Defibrillation is a procedure in which an electronic device gives an electric shock to the heart to stop an extremely fast, irregular heartbeat and restore the heart’s normal rhythm. A defibrillator delivers a dose of electrical current to the heart (often called a counter-shock). Although not fully understood, this process neutralizes a large amount of heart muscle, ending dysrhythmia. Subsequently, the body’s natural pacemaker is able to restore normal sinus rhythm to the heart’s synovial node. The process involves delivering an electric shock to the heart which causes the heart muscles to deteriorate and restore the normal flow of electrical impulses to the heart. The machine used to deliver this therapeutic shock to the heart is called a defibrillator.
Defibrillation should not be performed on a throbbing patient or a patient with caution, as it may cause severe heart rhythm disturbances or cardiac arrest. Fibrillations stop the heart from pumping blood, causing brain damage and/or cardiac arrest. Heart promises to lose about 10% of the heart’s ability to restart every minute. Death can occur within minutes if normal heart rhythms are not restored through defibrillation. The rhythm of a productive heart, capable of producing a pulse, is not restored with defibrillation unless death occurs within minutes. Immediate defibrillation is important for patient survival because the American Heart Association has called for the integration of defibrillation into an effective emergency cardiac care system. A defibrillator is an electronic device with electronic card leads and paddles. During defibrillation, paddles are placed on the patient’s chest, caregivers stand back and electric shocks are provided. Early defibrillators, about the size and weight of car batteries, were primarily used in ambulances and hospitals. The American Heart Association now supports public access defibrillation; For this, it is called to keep automatic external defibrillators (ADS) in police vehicles, aircraft, and public functions, etc. These are computerized to provide simple, verbal instructions to the operator and to make it impossible to shock a patient whose heart is not fibrillating. The possibility of installing AEDs could be extended to many public places.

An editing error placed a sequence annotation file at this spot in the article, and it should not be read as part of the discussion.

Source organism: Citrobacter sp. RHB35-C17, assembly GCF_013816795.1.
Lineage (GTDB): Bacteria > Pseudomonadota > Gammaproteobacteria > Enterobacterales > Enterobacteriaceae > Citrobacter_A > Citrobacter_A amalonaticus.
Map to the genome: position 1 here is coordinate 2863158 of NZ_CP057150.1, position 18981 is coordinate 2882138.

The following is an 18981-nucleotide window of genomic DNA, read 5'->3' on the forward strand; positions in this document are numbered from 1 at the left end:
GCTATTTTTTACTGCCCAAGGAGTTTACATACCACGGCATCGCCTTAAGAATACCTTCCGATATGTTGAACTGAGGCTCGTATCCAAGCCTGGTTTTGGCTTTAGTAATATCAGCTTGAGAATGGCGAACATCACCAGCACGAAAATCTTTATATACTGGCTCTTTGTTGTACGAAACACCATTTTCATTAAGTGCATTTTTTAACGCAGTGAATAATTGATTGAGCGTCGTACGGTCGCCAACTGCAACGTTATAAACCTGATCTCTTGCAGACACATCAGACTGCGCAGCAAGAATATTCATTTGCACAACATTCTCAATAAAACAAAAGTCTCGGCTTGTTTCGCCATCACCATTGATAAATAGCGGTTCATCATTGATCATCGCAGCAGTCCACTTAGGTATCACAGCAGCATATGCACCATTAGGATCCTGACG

Depending on the type of device used or required, defibrillators can be external, transferable, or implantable (implantable cardioverter-defibrillator). Another development was the Implantable Cardioverter-Defibrillator (or ICD), developed by a team of people at Sanai Hospital in Baltimore, including Stephen Hellman, Alois Langer, Jack Latucha, Morton Moore, Michelle Miroski and Mir Imran. In Baltimore, the device was made by Pittsburgh Intake Systems. Some external units, known as automated external defibrillators (ADs), automate the detection of treatable rhythms, meaning that reactants or bystanders are able to use them successfully with little or no training.